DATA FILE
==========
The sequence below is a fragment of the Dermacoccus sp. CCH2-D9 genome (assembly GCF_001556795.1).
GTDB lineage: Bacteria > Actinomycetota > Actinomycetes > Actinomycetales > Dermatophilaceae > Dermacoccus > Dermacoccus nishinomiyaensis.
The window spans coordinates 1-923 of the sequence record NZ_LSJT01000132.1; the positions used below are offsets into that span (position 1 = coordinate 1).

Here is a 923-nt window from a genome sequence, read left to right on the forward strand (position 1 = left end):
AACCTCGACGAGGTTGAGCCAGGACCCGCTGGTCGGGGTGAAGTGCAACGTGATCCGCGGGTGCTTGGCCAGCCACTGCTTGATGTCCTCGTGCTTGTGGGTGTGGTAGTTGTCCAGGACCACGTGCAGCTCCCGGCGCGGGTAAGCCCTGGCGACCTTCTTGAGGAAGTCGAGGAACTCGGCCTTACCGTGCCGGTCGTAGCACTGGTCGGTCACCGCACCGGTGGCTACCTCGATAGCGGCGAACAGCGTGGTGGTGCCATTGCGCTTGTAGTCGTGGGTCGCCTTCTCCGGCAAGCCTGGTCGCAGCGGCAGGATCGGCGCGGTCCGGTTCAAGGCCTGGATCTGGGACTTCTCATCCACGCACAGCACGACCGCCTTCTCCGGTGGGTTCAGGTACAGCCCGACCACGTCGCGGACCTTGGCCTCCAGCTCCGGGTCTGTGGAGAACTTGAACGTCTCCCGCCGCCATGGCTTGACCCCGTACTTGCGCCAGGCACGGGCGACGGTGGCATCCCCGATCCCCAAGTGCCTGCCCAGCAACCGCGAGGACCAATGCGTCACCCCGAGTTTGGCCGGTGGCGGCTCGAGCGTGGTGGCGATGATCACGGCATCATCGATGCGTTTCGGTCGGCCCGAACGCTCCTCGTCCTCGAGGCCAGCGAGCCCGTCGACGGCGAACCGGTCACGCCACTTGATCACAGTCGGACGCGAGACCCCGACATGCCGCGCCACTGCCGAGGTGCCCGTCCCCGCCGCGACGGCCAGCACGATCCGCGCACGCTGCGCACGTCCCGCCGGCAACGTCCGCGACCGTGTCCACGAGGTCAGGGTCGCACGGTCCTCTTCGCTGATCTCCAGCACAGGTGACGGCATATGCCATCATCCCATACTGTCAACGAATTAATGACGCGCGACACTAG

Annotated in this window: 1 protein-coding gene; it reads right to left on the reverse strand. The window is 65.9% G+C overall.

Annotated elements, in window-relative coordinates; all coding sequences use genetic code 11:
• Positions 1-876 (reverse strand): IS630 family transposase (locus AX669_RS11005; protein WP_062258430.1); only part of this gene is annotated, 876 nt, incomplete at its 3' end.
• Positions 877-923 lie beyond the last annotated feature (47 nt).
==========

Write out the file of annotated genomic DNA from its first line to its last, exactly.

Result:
The sequence below is a fragment of the Dermacoccus sp. CCH2-D9 genome (assembly GCF_001556795.1).
GTDB lineage: Bacteria > Actinomycetota > Actinomycetes > Actinomycetales > Dermatophilaceae > Dermacoccus > Dermacoccus nishinomiyaensis.
The window spans coordinates 1-923 of the sequence record NZ_LSJT01000132.1; the positions used below are offsets into that span (position 1 = coordinate 1).

Here is a 923-nt window from a genome sequence, read left to right on the forward strand (position 1 = left end):
AACCTCGACGAGGTTGAGCCAGGACCCGCTGGTCGGGGTGAAGTGCAACGTGATCCGCGGGTGCTTGGCCAGCCACTGCTTGATGTCCTCGTGCTTGTGGGTGTGGTAGTTGTCCAGGACCACGTGCAGCTCCCGGCGCGGGTAAGCCCTGGCGACCTTCTTGAGGAAGTCGAGGAACTCGGCCTTACCGTGCCGGTCGTAGCACTGGTCGGTCACCGCACCGGTGGCTACCTCGATAGCGGCGAACAGCGTGGTGGTGCCATTGCGCTTGTAGTCGTGGGTCGCCTTCTCCGGCAAGCCTGGTCGCAGCGGCAGGATCGGCGCGGTCCGGTTCAAGGCCTGGATCTGGGACTTCTCATCCACGCACAGCACGACCGCCTTCTCCGGTGGGTTCAGGTACAGCCCGACCACGTCGCGGACCTTGGCCTCCAGCTCCGGGTCTGTGGAGAACTTGAACGTCTCCCGCCGCCATGGCTTGACCCCGTACTTGCGCCAGGCACGGGCGACGGTGGCATCCCCGATCCCCAAGTGCCTGCCCAGCAACCGCGAGGACCAATGCGTCACCCCGAGTTTGGCCGGTGGCGGCTCGAGCGTGGTGGCGATGATCACGGCATCATCGATGCGTTTCGGTCGGCCCGAACGCTCCTCGTCCTCGAGGCCAGCGAGCCCGTCGACGGCGAACCGGTCACGCCACTTGATCACAGTCGGACGCGAGACCCCGACATGCCGCGCCACTGCCGAGGTGCCCGTCCCCGCCGCGACGGCCAGCACGATCCGCGCACGCTGCGCACGTCCCGCCGGCAACGTCCGCGACCGTGTCCACGAGGTCAGGGTCGCACGGTCCTCTTCGCTGATCTCCAGCACAGGTGACGGCATATGCCATCATCCCATACTGTCAACGAATTAATGACGCGCGACACTAG

Annotated in this window: 1 protein-coding gene; it reads right to left on the reverse strand. The window is 65.9% G+C overall.

Annotated elements, in window-relative coordinates; all coding sequences use genetic code 11:
• Positions 1-876 (reverse strand): IS630 family transposase (locus AX669_RS11005; protein WP_062258430.1); only part of this gene is annotated, 876 nt, incomplete at its 3' end.
• Positions 877-923 lie beyond the last annotated feature (47 nt).